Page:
When they get knocked back in their quest for fulfillment or a goal, how do they deal with it? With fortitude? Weary stoicism? Do they get angry? Do they plot and scheme? Enlist the help of friends? Cut deals? Go to the cops? Run?
These are the big questions that define characters. And they are way, way more important than eye-color, hairstyle or preferred brand of underwear. Answer them and be consistent in the way they inform your characters’ actions and your readers will reward you with attention, engagement, positive reviews and repeat purchases.
How to better understand your characters
Marlowe, the artificial intelligence from Authors A.I., can help with this part of the writing process. Marlowe analyzes your characters’ actions — what they say and what they do. From these, she constructs thumbnail sketches in the form of bar-charts that illustrate their principal traits.
Using words like confident, perceptive, unsettled, physical and happy, Marlowe shows you how your characters are likely to be perceived by your readers.
As with so many elements of novel writing, what a novelist thinks she’s done may not accord with her readers’ opinions. The hero of her novel is supposed to be a rugged outdoorsy type, the sort to build log cabins with nothing but a hand axe and a Bowie knife. But the hero’s actions, speeches and inner monologues suggest someone altogether more bookish and introspective.
Maybe it’s time to take a second look at this character and give them a more active, physical role in the book. If she can link it up with some of the themes of the book discussed here, that will enrich the reader’s experience, both of the character and the novel overall.
Marlowe gives us a second chart that offers an even deeper take on the way our characters shape our novels, and our raiders’ experience.
Professor Robert Plutchik of the Albert Einstein College of Medicine devised a classification of eight primary emotions. These are anger, fear, sadness, disgust, surprise, anticipation, trust, and joy. Marlowe uses Prof. Plutchik’s classification in an emotional color wheel to show authors what percentage of their novels conform to one of eight fundamental emotions.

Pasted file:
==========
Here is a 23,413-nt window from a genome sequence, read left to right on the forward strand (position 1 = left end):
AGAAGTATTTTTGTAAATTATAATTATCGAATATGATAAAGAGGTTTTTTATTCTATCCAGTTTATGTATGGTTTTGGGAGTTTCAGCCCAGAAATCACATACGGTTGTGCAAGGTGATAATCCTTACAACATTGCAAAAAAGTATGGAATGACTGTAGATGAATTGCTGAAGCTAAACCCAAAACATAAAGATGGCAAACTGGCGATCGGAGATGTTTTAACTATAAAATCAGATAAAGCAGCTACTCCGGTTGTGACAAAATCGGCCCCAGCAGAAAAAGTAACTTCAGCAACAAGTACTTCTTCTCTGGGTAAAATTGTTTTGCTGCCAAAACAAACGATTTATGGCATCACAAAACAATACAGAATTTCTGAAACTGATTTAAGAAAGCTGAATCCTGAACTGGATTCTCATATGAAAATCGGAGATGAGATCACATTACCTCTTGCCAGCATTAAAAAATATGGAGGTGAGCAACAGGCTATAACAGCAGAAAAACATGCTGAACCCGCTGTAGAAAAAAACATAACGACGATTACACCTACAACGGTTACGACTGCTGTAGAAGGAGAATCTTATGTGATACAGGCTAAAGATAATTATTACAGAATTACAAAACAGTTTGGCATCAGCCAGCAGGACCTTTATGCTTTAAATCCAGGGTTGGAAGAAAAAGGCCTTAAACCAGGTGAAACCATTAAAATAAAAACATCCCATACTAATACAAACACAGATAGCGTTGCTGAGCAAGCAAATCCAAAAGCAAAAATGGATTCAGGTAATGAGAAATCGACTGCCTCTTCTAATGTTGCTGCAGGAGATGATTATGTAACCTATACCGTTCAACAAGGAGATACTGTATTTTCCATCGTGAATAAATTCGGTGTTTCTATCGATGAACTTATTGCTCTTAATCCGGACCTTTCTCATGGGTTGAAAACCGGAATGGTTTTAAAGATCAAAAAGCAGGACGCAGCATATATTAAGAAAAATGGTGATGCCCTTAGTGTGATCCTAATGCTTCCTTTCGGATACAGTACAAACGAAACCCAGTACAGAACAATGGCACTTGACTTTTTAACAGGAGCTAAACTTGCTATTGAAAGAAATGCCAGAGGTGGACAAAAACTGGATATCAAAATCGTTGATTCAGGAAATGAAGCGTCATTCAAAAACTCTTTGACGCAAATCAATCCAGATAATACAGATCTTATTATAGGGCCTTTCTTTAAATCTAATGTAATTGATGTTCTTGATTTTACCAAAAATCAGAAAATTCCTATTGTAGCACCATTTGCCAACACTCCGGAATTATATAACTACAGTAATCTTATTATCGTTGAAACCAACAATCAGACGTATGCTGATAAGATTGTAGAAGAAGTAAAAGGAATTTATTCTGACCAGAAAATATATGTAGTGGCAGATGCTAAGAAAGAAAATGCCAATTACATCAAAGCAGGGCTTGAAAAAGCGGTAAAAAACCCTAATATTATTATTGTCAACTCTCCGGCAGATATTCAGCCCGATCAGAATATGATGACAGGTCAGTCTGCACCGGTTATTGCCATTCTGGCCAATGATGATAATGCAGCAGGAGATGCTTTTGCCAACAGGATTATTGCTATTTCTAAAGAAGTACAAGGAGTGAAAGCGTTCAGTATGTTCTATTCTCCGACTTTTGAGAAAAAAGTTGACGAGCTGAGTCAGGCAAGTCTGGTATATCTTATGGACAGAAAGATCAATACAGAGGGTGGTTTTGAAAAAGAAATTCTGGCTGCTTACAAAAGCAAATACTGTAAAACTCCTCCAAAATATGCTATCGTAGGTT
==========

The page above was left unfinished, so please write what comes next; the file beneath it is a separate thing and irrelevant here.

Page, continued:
Using the color wheel is a nuanced process. Nobody would suggest you rewrite a book using a single tool. But it’s a useful guide to the overall emotional tenor of your novel.
If one emotion dominates and it ties in with the flavor of the novel you’ve written (or think you have), all is well and good. But if it feels at odds with your book’s theme, or feels too strong to beta readers or a developmental editor, now’s your chance to take another look at your manuscript and see where things are getting too hot, cold or even (hush, whisper it) meh.
Could you fall in love with a killer?
Readers come to novels for many reasons. Escapism. Insight. Thrills. Entertainment. Even learning. Yes, learning. Because one of the ways we make sense of the world is through the stories we read. And chief among the insights we hope to gain are those that lead us inside other lives.
Get your characters right, make them relatable — whether they’re serial killers or cereal millers — and you’re one step closer to that bestseller flash on your book jacket.
Interested in checking out the free version of Marlowe? Check the Marlowe Basic page or compare the different plans.